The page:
In celebration of their 50th year in the cigar production business, the Padron family chose to celebrate the milestone with the creation of a regular production cigar line, Family Reserve. Finding their beginnings in 1964 by patriarch Jose O. Padron, immigrant to the United States from Cuba, the Padron cigar company is currently based in Miami, Florida with crop growth and production occurring in Estelí, Nicaragua. It goes without saying that Padron cigars started as a family endeavor and continuous as such to this day. Although 2018 saw the passing of founder Jose O. Padron, the company continues its forward motion and success under Jorge Padron, son of the late Jose O. Padron. The following are the six lines in the Padron portfolio, all of which encompass various shapes, sizes, and wrapper leaves (natural or maduro).
Padron 1964 Anniversary
Padron 1926 Serie
Padron Family Reserve
Padron 50th Anniversary
For more information of the Padron family story visit their website at: https://padron.com
On to the review….
Padron Family Reserve 50-years Maduro Attributes
Ring Gauge: 54
Price: $25.00 USD ea.; $250 USD 10ct. Box
Pre-light Inspection: The Padron Family Reserve 50-year sports a gorgeous box press, similar to most cigars in the Padron line. The deep, dark, smooth wrapper leaf has minimal veins and provides an unlit aroma of sweet cocoa and rich earth. The bands are extravagant and easily accent the specialness of the cigar. The upper, main band is a deep wine red embossed with gold lettering depicting the Padron name and Family Reserve label. Underneath the main band we are presented with a number ID band typically of Padron’s 1964 and 1926 lines. These secondary ID bands help prevent counterfeiting of the cigars and personalize the smoker’s experience with the stick. The second band is cream colored with gold lettering displaying 50 years. The cap of the cigar is smooth, round, and well-applied. The solid roll showed a jam-packed foot with no soft spots detected on the pinch throughout the cigar’s body. Upon cold, pre-light draw I was presented with an effortless resistance, typical of most Padron cigars. Cold tastes showed hopeful notes of earth and leather (similar to a new leather belt).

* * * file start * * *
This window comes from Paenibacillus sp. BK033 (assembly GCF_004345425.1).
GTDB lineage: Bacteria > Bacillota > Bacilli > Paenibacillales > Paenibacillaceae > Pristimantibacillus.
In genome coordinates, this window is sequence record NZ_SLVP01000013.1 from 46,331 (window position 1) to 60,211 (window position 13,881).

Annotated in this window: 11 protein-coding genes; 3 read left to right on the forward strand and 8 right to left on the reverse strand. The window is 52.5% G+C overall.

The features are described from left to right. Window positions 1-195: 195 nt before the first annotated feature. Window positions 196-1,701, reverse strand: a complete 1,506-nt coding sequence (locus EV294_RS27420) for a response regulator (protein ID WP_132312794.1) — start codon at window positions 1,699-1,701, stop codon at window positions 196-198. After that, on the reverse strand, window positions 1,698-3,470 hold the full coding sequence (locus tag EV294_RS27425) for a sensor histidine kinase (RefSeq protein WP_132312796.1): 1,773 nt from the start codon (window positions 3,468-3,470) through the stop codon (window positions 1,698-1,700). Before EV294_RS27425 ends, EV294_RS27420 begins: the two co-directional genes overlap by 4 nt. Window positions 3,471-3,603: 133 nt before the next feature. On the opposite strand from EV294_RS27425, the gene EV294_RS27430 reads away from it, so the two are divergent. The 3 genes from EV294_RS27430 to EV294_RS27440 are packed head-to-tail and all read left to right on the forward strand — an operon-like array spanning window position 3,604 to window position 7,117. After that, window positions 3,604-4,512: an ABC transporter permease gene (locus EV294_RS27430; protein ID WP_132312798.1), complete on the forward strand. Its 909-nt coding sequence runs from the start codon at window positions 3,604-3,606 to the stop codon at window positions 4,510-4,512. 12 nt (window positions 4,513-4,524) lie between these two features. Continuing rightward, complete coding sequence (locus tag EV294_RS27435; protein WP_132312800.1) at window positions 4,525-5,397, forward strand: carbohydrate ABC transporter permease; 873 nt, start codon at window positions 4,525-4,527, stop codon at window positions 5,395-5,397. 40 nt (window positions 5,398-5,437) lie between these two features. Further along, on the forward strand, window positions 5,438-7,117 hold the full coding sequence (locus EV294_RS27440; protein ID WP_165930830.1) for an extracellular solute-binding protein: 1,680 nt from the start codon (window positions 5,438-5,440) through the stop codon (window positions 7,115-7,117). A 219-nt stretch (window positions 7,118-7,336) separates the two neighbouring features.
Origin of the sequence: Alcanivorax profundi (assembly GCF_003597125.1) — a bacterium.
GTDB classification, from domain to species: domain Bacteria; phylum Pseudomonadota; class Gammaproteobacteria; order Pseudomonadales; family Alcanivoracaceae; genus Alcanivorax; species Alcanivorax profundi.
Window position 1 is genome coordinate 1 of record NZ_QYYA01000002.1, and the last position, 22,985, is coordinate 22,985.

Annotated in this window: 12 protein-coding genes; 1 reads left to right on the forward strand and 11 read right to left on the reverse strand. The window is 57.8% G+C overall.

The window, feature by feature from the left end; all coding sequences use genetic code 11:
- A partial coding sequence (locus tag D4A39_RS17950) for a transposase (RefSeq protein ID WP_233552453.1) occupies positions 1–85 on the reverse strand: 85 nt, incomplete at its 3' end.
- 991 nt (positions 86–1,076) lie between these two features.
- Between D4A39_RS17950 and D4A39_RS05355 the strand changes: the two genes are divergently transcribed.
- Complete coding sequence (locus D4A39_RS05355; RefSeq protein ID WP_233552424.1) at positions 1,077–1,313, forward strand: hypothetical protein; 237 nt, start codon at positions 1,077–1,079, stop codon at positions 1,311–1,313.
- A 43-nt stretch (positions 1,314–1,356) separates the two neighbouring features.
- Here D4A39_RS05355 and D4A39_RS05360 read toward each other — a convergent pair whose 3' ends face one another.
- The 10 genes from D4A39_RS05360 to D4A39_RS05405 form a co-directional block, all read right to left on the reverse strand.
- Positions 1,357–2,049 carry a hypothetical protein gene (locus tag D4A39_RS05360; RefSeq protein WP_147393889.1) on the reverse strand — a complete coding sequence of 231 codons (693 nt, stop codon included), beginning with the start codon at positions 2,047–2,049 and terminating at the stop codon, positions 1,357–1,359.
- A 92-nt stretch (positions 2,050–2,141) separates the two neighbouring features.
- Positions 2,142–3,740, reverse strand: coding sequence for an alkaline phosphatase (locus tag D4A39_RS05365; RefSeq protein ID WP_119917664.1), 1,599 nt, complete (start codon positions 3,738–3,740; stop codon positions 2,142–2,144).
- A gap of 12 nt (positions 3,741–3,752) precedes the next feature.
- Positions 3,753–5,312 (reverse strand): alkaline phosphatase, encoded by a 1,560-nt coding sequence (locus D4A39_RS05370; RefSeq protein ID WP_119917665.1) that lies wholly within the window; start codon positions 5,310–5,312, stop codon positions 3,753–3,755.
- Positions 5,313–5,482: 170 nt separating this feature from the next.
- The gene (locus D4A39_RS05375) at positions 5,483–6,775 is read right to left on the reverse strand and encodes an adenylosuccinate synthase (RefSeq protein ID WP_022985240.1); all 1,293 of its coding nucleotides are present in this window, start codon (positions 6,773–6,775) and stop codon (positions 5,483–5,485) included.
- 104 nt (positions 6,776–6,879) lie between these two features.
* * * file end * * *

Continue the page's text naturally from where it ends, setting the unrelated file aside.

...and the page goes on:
Tasting Notes and Performance: Throughout the smoking experience the cigar never required a touch up and the burn was suburb and straight the entire time. The cigar produced a medium gray ash that showed beautifully stacked, wavy layers. The tastes I noted throughout were earthy barnyard, dark cocoa powder, black coffee, and a mild pepperiness, all wrapped in a thick, creamy, white smoke. The cigar was very well balanced in its tasting profile, however, very typical of a Nicaraguan maduro (certainly a Padron cigar). The cigar provided a full-bodied experience and was medium-full in strength. It’s easy to understand this is a cigar to be savored, not smoked like a steam engine. The room aroma was a mix of sweet tobacco and soft yeasty bread. Total smoking time was 74 minutes.
Overall Impressions: I have high expectations cigars that costs $25.00 a piece, and the Padron Family Reserve 50 Years Maduro delivered on this expectation. With that being said, at this price point, this cigar is certainly not an everyday smoke. I am pleased with the balance and eloquence the cigar shows and look forward to dipping into the box on special occasions or with friends over dinner and drinks; however, if given the option of spending $250 on another box or putting that cash toward a 25-count box of Cubans, I will stick with the latter. The only negative point against this cigar is the price. However, luxury experiences call for a luxury price tags and if you have some extra dough laying around, I can assure you that investing it on a Pardon Family Reserve 50 years will pay you back with an extraordinary smoking experience. If you have the opportunity to pick one up, do so. It will be worth your time and money.